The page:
“There is no perfect crime,” Rocko exclaimed to the group of con’s one day. “Cause if there was, I would have thought of it by now.”
“On the contrary, the perfect crime is the crime society hasn’t created a law to pertain to yet,” Tinker interrupted.
“Explain, genius,” Rocko sounded annoyed.
“Well, while we’re sitting here in this cell, technology out there is always advancing. Just look at how fast the computer field progresses in one year. Equipment goes from new to obsolete in six months. I tell you, it’s impossible for the lawmakers to keep up with passing new laws quick enough to pertain to every new invention that’s invented. Think, if someone invented the time machine today, think of all the schemes and ploys that would be immediately available for the criminal who was capable of running the machine. The world would be susceptible to all kinds of cons. And, for a short period of time, the criminal would not be able to be prosecuted because there wouldn’t be any laws on the books yet regulating the use of the new invention.”
“Ahhh! Clear Tinker nonsense, as usual,” Rocko disagreed. “This is the real world, the now. There is no such thing as a time machine and I still say there is no such thing as the perfect crime.”
Tinker went back to mopping the floor. But Bailey stuck up for his cellmate as he usually did. “No, I think I know what Tinker means…” Even if he didn’t know what his friend meant, he would always still make an attempt to decipher.
After the Tinker died, Bailey realized how much he missed his friend and their fantasy, philosophy, corny, crime conversations. All their years of brainstorming and debating had set the wheels in Bailey’s head spinning. Like a computer that was programmed to find the solution to a complex mathematical problem, his mind wouldn’t quit working on creating different scenarios for his and Tinker’s illusive perfect crime. Only now he had no one to share his theories with.
The stuff his new cellmate, or the other prisoners wanted to talk about like girls, sports, checkers and card games, seemed so unchallenging that Bailey quickly found himself losing interest. In the yard, the other prisoners often saw him standing off by himself. He appeared to be talking to someone, but nobody else was there. This was the time of day Bailey talked to Tinker. This was when they discussed Bailey’s latest scheme, scrutinized the plan, honed the idea then debated.
“That Bailey’s as nuts as his ex-cellmate was.” Bailey heard Rocko exclaim under his breath, one day as Bailey walked past a group of cons crouched over, wagering on a race between two cockroaches.
“Did you hear that Tink? So they all think we’re crazy. Huh, well, we will just have to show them, won’t we. Yeah, that’s it.” A scheme began to pop into Bailey’s head. “We’ll show them who’s crazy.” And that’s when the scheme began.
Everyone in the prison knew the names of the guys who had made the big scores, got caught, but were still sitting on a hefty stash of loot, money or merchandise that they had hidden before they were caught. Yes, they would have to serve their time, but not for naught. You see, they had big bucks hidden, just waiting for them to spend when they got out. These rich cons were the ones Bailey targeted for his scheme.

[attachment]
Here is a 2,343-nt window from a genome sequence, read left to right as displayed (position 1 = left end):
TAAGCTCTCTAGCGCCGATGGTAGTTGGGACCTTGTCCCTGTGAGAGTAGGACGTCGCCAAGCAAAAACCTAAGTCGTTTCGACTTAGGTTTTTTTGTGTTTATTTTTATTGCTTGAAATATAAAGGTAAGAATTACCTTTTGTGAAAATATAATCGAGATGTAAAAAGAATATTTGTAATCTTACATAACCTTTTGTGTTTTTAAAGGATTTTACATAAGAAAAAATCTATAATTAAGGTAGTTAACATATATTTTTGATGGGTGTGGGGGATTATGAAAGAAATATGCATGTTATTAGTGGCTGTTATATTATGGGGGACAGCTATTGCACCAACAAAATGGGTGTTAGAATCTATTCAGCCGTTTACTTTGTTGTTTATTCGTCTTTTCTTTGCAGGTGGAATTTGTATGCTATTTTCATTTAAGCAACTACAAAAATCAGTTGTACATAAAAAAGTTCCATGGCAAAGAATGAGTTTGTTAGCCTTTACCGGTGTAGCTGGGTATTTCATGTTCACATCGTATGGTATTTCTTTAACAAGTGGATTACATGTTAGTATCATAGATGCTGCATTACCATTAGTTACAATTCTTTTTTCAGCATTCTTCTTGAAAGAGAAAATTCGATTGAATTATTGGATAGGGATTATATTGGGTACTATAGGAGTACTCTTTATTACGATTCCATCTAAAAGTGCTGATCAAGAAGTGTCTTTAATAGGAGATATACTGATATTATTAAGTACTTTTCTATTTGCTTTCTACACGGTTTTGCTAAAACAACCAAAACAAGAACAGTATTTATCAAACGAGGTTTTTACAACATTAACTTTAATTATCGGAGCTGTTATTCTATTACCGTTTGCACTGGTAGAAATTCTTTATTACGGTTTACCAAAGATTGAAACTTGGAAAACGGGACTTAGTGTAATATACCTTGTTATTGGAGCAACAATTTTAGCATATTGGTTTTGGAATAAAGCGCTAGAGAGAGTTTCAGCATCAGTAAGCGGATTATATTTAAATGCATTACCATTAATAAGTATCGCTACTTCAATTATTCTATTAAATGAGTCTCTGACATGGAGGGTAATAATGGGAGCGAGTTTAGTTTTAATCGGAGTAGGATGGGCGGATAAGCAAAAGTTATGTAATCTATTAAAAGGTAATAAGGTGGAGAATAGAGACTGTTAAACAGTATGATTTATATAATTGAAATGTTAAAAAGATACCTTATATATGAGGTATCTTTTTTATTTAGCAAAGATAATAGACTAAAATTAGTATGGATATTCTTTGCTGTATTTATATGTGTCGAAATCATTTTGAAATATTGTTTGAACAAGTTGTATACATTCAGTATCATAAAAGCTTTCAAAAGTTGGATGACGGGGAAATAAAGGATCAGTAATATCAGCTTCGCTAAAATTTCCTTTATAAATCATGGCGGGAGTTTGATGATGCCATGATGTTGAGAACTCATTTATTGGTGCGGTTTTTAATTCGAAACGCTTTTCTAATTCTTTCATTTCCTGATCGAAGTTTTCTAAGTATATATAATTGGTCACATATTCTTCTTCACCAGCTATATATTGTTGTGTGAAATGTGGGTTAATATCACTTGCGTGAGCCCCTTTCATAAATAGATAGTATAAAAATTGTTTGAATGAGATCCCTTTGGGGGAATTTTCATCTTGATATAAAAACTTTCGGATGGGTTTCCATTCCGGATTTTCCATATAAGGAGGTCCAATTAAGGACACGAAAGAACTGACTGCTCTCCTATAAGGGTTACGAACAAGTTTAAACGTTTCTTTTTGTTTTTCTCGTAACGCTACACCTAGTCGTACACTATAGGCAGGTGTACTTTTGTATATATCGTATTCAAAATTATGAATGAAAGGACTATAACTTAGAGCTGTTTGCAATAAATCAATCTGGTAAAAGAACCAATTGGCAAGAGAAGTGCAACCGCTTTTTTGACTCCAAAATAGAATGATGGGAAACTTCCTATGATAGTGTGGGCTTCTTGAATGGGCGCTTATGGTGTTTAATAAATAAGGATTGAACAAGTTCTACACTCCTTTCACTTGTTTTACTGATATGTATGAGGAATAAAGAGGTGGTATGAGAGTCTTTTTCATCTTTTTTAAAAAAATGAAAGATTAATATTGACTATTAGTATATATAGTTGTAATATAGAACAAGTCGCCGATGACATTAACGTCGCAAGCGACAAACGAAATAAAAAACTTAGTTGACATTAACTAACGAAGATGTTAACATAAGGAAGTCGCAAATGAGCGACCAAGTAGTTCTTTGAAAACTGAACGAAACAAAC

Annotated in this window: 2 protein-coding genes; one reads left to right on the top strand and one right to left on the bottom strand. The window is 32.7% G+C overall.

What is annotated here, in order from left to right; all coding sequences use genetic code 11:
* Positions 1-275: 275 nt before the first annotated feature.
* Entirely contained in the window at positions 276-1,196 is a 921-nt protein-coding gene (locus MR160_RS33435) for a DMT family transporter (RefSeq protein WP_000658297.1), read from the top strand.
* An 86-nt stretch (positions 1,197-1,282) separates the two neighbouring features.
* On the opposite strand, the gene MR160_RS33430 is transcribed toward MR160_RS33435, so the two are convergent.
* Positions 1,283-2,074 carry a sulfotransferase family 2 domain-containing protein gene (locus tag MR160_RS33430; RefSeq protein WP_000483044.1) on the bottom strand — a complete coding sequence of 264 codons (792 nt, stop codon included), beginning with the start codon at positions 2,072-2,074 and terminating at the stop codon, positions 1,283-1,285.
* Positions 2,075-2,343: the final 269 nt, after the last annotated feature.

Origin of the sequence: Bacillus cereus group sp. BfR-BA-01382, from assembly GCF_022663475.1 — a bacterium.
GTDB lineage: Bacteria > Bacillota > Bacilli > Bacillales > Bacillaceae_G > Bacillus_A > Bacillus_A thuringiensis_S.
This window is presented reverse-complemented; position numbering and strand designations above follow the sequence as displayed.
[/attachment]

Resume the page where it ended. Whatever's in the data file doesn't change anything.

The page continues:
One of these men was Rocko. Yes, the same Rocko that was always giving Tinker and Bailey a hard time. Rocko had single handedly held up a manager from a large department store while he was on the way to make the cash drop off at the night time drop box at the Duelly National Bank and Trust Company. Rocko got away with 60,000 dollars in cash and was able to hide all of it except for four hundred dollars, which he used to celebrate with that same night at a local Go-Go lounge. It was the spending of that few hundred dollars that led to his capture. It had something to do with tracing the serial numbers on the bills he spent. Sixty thousand hidden dollars made a nice nest egg, but it wasn’t a fortune. Bailey targeted Rocko’s loot mostly for spite, revenge and the sheer enjoyment of taking the nasty thug down a peg. The other cons he targeted were his real marks. They had the really big stashes hidden away somewhere, big bucks and big treasures.
Carl “Boom Boom” MacDonald, blew up the safe in the office of Ling, Foo and Wang, Formal Wear. LFW, a manufacturer of men’s tuxedos, employed over 400 workers. Most of their sewers were illegal Chinese immigrants with no bank accounts or credentials to cash a check so the company had to make arrangements to pay these workers in cash each payday, Friday. On Thursdays, the money was brought in by armored trucks. So, the payroll department girls could have time to divide it up into little packets with each employee’s name on it. The individual pay envelopes were then stored in the vault over night. The night Boom Boom MacDonald blew up the safe and part of himself, the stolen payroll was reported, the next day in the news, to have been over $400,000 dollars. Boom Boom was reported to have made off with at least another $100,000 in additional corporate funds that the executives of LFW Formal Wear kept around as their emergency money. Bringing Boom Boom’s total net take to half a million dollars.